“Two tires fly.”
I finished Cryptonomicon on a snowy Saturday afternoon, exactly 50 weeks after I started it, and after quite a concerted push to get to the end. Afterwards, I sat in a oddly empty little space, slightly disbelieving that I’d actually got there.
Which isn’t to suggest Crypt is a slog – well, perhaps to some (and people who only know Stephenson from the new and rather excellent Seveneves should be very wary!), but not to me. It’s still rather huge and daunting! Each chapter was less than 1% of the total (I was reading the eBook), and I was averaging a chapter per night. The sheer scale of such a task…! And that’s before you count the massive gap in the middle: I put the book down, not because I wasn’t enjoying it, but because this was easily 3 or 4 ‘normal’ books, and my Goodreads challenge needed (!) the 3 or 4, not the 1. Which is precisely why I have no Goodreads reading challenge this year – this book broke that!
All of which is avoiding talking about the actual text, I suppose. Which isn’t entirely inappropriate: it’s sort of that kind of book. Things happen. Interesting things, to be sure, but not always things that feel wholly relevant, or at least necessary. They are not always high tension, or fast-packed action things, either. They are very readable little snippets in the more action-packed occurrences of the lives of the largish cast of characters; they get under your skin. A chapter or three later, you might come back around to that character, and think, “Oh yeah – what happened to them?”. There was something gloriously unrushed about my reading of this book, until that didn’t really suit the story.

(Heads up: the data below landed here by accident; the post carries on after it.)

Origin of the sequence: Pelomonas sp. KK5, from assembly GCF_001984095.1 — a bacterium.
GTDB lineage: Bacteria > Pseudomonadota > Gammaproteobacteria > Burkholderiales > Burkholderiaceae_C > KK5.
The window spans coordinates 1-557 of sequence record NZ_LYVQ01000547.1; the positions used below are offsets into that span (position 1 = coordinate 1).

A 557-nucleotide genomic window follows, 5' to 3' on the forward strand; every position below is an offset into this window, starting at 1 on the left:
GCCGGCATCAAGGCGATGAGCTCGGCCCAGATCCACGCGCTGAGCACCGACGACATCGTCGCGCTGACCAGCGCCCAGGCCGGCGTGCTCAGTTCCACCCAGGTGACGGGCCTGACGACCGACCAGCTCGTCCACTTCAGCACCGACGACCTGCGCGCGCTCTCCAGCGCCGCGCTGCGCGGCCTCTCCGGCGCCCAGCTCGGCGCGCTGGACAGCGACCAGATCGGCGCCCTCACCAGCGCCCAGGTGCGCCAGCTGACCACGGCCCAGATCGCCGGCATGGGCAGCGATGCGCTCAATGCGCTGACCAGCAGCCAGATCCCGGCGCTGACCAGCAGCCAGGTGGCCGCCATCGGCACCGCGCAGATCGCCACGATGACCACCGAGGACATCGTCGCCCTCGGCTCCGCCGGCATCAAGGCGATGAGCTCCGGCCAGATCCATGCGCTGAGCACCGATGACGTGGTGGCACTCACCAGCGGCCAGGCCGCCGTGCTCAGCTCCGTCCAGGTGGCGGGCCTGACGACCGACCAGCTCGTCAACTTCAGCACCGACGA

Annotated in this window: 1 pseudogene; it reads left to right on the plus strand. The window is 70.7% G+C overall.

Cryptography and cryptanalysis and cryptocurrencies aren’t going to be everyone’s cup of tea. Nor some of the ‘behind the scenes’ kind of things of the Second World War, told in one of the book’s two timelines, and via several characters’ stories. However, Alan Turing’s been the subject of several films of late – he gets a cameo here, while the story is handed to other characters – and while cryptography is not my subject, it is vaguely fascinating, all the more so given the actually life-and-death nature of its use at the time.
The second timeline ironically feels the more dated, talking about the ‘new’ language of C++ replacing C, etc. Still, I had to go look up when cryptocurrencies were actually around (vaguely 1980s onwards), given this book was published almost a decade before ‘Bitcoin’ became a thing. Slowly, slowly, slowly the two threads start to collide, pulling everything into a single, decrypted whole.
I’m not doing it a jot of justice, but I liked it rather a lot. It loses a star for a relatively weak ending, in my opinion, but really at over a thousand pages (depending on edition) this had to be about enjoying the journey – and I did. Just, let me have a nice long break before I pick up Quicksilver!
Kindle: 1139 pages / 102 chapters
First published: 1999
Series: vaguely linked to the Baroque Cycle
Read from 15th February 2015 -30th January 2016
My rating: 8/10